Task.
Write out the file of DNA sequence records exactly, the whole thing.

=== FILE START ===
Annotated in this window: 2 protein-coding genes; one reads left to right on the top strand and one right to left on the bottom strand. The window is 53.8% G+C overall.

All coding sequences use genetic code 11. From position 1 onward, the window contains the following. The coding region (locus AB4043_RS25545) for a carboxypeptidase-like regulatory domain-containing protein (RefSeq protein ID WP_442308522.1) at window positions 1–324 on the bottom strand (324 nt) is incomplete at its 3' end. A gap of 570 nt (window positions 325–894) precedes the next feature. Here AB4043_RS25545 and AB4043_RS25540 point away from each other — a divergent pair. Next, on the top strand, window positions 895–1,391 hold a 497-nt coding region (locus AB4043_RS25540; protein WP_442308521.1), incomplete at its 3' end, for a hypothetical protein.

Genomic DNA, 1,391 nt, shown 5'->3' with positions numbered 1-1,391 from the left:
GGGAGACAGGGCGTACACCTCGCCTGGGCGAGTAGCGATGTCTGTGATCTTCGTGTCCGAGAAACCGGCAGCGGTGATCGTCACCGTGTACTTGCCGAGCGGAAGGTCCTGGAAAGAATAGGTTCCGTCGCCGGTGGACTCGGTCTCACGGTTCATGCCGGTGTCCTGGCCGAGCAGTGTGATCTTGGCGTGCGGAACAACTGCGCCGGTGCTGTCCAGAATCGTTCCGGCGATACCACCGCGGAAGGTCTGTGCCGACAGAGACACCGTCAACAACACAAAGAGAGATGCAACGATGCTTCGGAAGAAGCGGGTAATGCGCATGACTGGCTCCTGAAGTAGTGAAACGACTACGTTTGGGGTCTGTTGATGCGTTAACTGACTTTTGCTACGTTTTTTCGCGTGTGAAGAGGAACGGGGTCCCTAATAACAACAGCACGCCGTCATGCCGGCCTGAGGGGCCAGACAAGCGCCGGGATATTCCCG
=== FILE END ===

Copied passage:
Annotated in this window: 2 protein-coding genes; one reads left to right on the top strand and one right to left on the bottom strand. The window is 53.8% G+C overall.

All coding sequences use genetic code 11. From position 1 onward, the window contains the following. The coding region (locus AB4043_RS25545) for a carboxypeptidase-like regulatory domain-containing protein (RefSeq protein ID WP_442308522.1) at window positions 1–324 on the bottom strand (324 nt) is incomplete at its 3' end. A gap of 570 nt (window positions 325–894) precedes the next feature. Here AB4043_RS25545 and AB4043_RS25540 point away from each other — a divergent pair. Next, on the top strand, window positions 895–1,391 hold a 497-nt coding region (locus AB4043_RS25540; protein WP_442308521.1), incomplete at its 3' end, for a hypothetical protein.

Genomic DNA, 1,391 nt, shown 5'->3' with positions numbered 1-1,391 from the left:
GGGAGACAGGGCGTACACCTCGCCTGGGCGAGTAGCGATGTCTGTGATCTTCGTGTCCGAGAAACCGGCAGCGGTGATCGTCACCGTGTACTTGCCGAGCGGAAGGTCCTGGAAAGAATAGGTTCCGTCGCCGGTGGACTCGGTCTCACGGTTCATGCCGGTGTCCTGGCCGAGCAGTGTGATCTTGGCGTGCGGAACAACTGCGCCGGTGCTGTCCAGAATCGTTCCGGCGATACCACCGCGGAAGGTCTGTGCCGACAGAGACACCGTCAACAACACAAAGAGAGATGCAACGATGCTTCGGAAGAAGCGGGTAATGCGCATGACTGGCTCCTGAAGTAGTGAAACGACTACGTTTGGGGTCTGTTGATGCGTTAACTGACTTTTGCTACGTTTTTTCGCGTGTGAAGAGGAACGGGGTCCCTAATAACAACAGCACGCCGTCATGCCGGCCTGAGGGGCCAGACAAGCGCCGGGATATTCCCG